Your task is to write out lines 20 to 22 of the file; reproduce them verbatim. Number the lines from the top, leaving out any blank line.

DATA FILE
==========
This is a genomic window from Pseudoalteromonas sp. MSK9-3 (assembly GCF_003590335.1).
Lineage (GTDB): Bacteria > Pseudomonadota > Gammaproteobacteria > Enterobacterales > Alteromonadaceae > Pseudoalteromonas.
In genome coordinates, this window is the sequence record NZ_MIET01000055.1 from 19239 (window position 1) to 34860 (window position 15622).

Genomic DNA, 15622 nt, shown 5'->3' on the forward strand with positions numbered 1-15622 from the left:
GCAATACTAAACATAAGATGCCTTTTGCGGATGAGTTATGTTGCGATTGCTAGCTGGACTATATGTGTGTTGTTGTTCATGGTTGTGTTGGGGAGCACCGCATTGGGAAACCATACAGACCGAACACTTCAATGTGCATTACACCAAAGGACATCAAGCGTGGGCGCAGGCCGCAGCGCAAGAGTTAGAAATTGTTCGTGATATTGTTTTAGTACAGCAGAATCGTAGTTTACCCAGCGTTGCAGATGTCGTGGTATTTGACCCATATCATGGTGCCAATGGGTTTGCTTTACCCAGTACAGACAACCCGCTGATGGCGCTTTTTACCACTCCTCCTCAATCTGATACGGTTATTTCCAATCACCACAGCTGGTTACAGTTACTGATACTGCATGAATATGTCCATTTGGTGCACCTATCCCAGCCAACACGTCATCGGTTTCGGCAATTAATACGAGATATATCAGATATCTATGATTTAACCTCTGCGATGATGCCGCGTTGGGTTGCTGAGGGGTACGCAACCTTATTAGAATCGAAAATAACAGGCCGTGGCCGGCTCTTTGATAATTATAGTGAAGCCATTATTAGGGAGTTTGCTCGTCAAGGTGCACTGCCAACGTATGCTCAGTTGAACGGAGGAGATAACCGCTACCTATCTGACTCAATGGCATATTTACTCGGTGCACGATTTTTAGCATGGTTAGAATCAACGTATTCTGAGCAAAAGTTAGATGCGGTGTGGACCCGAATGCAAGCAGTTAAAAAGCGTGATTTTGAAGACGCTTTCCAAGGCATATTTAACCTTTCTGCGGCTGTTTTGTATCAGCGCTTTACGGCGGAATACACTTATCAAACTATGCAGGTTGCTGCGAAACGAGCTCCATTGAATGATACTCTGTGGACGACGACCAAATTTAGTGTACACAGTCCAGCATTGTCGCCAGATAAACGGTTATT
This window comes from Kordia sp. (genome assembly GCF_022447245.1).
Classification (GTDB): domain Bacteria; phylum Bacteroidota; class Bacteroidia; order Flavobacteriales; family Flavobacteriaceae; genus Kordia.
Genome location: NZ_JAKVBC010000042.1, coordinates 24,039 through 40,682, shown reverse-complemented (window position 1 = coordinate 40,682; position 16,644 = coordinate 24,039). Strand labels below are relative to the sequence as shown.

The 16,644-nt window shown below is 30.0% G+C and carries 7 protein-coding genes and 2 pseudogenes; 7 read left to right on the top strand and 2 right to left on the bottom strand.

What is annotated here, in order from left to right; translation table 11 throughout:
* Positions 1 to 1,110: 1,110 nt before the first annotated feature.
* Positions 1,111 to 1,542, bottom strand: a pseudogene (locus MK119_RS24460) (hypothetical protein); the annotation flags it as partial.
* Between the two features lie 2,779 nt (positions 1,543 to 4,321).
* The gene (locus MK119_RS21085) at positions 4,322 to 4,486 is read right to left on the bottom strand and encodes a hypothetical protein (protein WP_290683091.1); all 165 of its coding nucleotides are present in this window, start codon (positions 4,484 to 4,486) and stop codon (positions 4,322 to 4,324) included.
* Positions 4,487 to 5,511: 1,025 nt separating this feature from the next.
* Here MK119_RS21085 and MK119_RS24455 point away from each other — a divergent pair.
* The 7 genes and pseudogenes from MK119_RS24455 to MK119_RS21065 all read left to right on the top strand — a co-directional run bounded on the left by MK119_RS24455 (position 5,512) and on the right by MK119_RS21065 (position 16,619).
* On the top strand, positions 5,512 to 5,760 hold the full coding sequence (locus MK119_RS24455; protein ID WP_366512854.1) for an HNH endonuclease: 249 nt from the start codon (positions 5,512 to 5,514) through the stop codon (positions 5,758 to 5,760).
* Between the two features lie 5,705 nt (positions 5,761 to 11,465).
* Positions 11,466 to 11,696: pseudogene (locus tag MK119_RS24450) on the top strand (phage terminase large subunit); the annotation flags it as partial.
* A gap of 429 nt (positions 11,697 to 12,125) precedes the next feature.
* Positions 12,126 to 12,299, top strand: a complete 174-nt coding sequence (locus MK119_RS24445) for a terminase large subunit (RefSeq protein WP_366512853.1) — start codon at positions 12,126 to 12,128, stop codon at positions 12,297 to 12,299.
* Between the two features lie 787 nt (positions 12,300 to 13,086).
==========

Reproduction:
* Positions 11,466 to 11,696: pseudogene (locus tag MK119_RS24450) on the top strand (phage terminase large subunit); the annotation flags it as partial.
* A gap of 429 nt (positions 11,697 to 12,125) precedes the next feature.
* Positions 12,126 to 12,299, top strand: a complete 174-nt coding sequence (locus MK119_RS24445) for a terminase large subunit (RefSeq protein WP_366512853.1) — start codon at positions 12,126 to 12,128, stop codon at positions 12,297 to 12,299.